Better Roads

November 2013

Better Roads Digital Magazine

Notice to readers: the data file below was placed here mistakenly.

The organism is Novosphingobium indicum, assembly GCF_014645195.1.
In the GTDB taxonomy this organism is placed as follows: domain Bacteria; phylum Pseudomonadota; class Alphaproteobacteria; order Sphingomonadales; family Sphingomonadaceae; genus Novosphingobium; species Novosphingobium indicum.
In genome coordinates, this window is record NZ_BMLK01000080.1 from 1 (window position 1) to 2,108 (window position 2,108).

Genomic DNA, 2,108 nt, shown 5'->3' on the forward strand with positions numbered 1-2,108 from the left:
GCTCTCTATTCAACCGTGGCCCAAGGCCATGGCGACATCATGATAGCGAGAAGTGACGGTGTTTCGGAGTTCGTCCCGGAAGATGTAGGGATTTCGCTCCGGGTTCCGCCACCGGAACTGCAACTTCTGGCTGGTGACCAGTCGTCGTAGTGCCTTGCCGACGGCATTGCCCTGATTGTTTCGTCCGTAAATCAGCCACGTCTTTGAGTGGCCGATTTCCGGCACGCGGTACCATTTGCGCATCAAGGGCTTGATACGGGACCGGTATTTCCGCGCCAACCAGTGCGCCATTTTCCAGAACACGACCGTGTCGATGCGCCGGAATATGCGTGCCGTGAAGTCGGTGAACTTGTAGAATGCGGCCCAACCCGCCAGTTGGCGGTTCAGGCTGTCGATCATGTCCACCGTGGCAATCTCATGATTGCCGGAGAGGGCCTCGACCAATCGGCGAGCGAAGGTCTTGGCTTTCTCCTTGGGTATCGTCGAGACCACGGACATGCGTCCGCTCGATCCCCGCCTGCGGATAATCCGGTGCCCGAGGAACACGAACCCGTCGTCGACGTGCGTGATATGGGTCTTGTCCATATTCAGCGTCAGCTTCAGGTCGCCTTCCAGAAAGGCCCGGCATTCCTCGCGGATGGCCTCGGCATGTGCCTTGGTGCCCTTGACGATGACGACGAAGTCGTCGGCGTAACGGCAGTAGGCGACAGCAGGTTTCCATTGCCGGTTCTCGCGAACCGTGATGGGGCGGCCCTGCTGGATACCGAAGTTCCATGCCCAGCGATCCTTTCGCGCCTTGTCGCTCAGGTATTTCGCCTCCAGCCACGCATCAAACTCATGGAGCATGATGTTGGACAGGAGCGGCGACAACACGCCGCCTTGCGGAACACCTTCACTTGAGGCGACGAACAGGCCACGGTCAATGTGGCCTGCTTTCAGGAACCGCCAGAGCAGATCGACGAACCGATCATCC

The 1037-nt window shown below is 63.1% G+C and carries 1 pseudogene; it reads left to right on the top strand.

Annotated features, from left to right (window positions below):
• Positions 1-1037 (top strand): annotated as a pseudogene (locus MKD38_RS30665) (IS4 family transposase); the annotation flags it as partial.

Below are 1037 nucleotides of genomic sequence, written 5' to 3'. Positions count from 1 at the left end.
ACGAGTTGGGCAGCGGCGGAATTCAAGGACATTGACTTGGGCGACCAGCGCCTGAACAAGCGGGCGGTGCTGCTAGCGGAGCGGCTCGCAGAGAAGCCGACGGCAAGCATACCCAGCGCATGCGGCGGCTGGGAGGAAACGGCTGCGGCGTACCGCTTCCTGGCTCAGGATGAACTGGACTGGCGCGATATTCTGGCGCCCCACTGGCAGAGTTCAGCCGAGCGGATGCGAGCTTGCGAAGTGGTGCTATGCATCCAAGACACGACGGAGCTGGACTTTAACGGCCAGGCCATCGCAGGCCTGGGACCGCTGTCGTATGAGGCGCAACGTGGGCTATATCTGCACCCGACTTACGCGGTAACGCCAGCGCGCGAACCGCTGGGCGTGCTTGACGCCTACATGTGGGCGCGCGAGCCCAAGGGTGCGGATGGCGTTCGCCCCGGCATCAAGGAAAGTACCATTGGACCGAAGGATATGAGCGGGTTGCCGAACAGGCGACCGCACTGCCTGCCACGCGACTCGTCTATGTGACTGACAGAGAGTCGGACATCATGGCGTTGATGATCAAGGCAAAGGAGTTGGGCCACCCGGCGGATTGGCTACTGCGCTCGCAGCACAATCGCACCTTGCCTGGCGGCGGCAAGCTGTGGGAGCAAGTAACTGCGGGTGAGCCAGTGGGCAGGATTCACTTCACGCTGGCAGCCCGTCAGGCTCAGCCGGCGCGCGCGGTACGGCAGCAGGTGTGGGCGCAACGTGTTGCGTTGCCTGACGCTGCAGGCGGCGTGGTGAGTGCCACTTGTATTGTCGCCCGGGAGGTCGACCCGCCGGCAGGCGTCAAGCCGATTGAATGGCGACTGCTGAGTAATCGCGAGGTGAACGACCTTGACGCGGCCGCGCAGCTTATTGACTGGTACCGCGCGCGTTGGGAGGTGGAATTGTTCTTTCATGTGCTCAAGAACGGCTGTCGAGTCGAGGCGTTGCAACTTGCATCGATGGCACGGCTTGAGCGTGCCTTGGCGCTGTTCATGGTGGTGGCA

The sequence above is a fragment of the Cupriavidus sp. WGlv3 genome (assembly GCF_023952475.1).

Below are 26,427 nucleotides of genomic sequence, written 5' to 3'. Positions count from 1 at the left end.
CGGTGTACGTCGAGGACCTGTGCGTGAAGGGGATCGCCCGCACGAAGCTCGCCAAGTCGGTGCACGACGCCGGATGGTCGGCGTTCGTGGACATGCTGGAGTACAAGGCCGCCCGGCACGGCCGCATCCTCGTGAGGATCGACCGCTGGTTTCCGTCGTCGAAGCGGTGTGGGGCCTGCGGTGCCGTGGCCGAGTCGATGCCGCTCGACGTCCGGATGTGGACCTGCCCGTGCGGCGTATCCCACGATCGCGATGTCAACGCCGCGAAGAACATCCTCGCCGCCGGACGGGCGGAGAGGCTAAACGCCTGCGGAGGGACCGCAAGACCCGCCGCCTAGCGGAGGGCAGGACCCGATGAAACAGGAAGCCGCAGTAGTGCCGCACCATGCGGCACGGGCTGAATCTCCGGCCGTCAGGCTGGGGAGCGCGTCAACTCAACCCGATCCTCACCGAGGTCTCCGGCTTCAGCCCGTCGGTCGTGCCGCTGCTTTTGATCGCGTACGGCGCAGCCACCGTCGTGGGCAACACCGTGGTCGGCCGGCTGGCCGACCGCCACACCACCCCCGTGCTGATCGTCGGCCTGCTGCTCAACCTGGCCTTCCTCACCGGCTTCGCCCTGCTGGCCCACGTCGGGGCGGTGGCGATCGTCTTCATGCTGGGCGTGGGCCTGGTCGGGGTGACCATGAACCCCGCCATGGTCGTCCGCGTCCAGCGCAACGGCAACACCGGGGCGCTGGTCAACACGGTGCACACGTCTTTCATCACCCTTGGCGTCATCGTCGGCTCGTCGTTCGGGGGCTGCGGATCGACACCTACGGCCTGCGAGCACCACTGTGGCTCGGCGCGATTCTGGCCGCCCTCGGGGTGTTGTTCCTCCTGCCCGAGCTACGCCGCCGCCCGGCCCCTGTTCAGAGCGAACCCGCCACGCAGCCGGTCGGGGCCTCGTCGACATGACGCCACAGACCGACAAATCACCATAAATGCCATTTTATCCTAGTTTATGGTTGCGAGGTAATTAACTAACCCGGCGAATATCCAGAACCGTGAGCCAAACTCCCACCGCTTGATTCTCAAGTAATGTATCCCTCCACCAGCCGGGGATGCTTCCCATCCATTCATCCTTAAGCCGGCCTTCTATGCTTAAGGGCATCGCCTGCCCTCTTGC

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TransportationTalk Editorial Editor-At-Large: Tina Grady Barbaccia Editorial Director: Marcia Gruver Doyle Online Editor : Wayne Grayson Could alternate energy sources help solve our funding problem? Online Managing Editor : Amanda Bayhi Production Editor: Lauren Heartsill Dowdle Editor Emeritus: Kirk Landers Truck Editor: Jack Roberts Construction Editors: Tom Jackson, Tom Kuennen, Dan Brown Design & Production Art Director: Sandy Turner, Jr. Production Designer: Timothy Smith Advertising Production Manager: Linda Hapner Construction Media Senior VP of Market Development, Construction Media: Dan Tidwell VP of Sales, Construction Media: Joe Donald Corporate Chairman/CEO: Mike Reilly President: Brent Reilly Chief Process Officer: Shane Elmore Chief Administration Officer: David Wright Senior Vice President, Sales: Scott Miller Senior Vice President, Editorial and Research: Linda Longton Vice President of Events: Alan Sims Vice President, Audience Development: Stacy McCants Vice President, Digital Services: Nick Reid Director of Marketing: Julie Arsenault 3200 Rice Mine Rd NE Tuscaloosa, AL 35406 800-633-5953 For change of address and other subscription inquiries, please contact: Better RoadsTM magazine, (ISSN 0006-0208) founded in 1931 by Alden F. Perrin, is published monthly by Randall-Reilly Publishing Company, LLC.© 2013. Executive and Administrative offices, 3200 Rice Mine Rd. N.E., Tuscaloosa, AL 35406. Qualified subscriptions solicited exclusively from governmental road agencies, contractors, consultants, research organizations, and equipment and materials suppliers. Single copy price $5.00 in U.S. and Canada. Subscription rate for individuals qualified in U.S. and Canada $24.95. Foreign $105.00. Special group rates to companies qualified in quantities over five names. We assume no responsibility for the validity of claims of manufacturers in any advertisement or editorial product information or literature offered by them. Publisher reserves the right to refuse non-qualified subscriptions. Periodical circulation postage paid at Tuscaloosa, Alabama and additional entries. All rights reserved. No part of this publication may be reproduced or transmitted in any form or by any means, electronic or mechanical, including photocopying, recording, or by an information storage retrieval system, without written permission of the copyright owner. For quality custom reprints, e-prints, and editorial copyright and licensing services please contact: Linda Hapner, (224) 723-5372 or POSTMASTER: Send all UAA to CFS. (See DMM 707.4.12.5); NON-POSTAL AND MILITARY FACILITIES: send address corrections to Better Roads, 3200 Rice Mine Road N.E.,  Tuscaloosa, AL  35406. I t's time to get creative. With less than a year until our latest surface transportation bill, Moving Ahead for Progress in the 21st Century (MAP-21), expires on Sept. 30, 2014, the Highway Trust Fund (HTF) once again faces insolvency. It's currently projected to go negative again in 2015, with that balance growing rapidly each year, according to The Hamilton Project ( Increasing the gas tax doesn't look too promising at this point. And although implementing an effective user-free, road-pricing system could generate between $38 billion and $55 billion every year, according to the U.S. Department of Transportation (DOT), this potential funding mechanism has not moved forward. When asked whether the time has passed for "mega transportation bills" during the Construction Writers Association (CWA) annual meeting in late October, Dennis Slater, president and secretary of the Association of Equipment Manufacturers (AEM), says, "I am an optimist. The House and the Senate do recognize the need [for transportation funding], but they can't figure out the funding mechanism. If they are able to find the right funding, with the partisanship we have, they'll vote against anything. If you say, 'user fee,' you can't get any traction." Now the nation is seeing an unprecedented sudden abundance of oil and gas with dramatic production increases. This energy revolution going on in the United States "will be a strong contributor to growth," says David Zwicke, senior regional economist with the Portland Cement Association. The shale phenomenon has fundamentally transformed the economy and could be a potential revenue source for the HTF. However, the method used in creating shale energy – hydraulic fracturing, a.k.a. fracking – faces its own obstacles. Not only is it hotly contested, but regulations also stand in the way. Only about 12 percent is being produced on public lands, so a royalty can't be attached to it for drilling. There is "a lot of speculative conjuring" about the United State's energy boom somehow funding surface transportation, says Toby Mack, former president and CEO of Associated Equipment Distributors, now head of the Energy Equipment and Infrastructure Alliance. "There is a nexus between transportation and energy…a natural relationship between the two, but no one has figured out how to connect it all to help subsidize the road fund." Some regulations are important. However, when they impede progress or when we've found a potential revenue stream that could move our country forward and possibly aid in fixing our half-trillion dollar infrastructure funding problem, we need to encourage Congress to figure out a way to explore these options because they seem to have dismissed or tabled other options, by Tina Grady Barbaccia, Editor-At-Large and time is quickly running out. Better Roads November 2013 3

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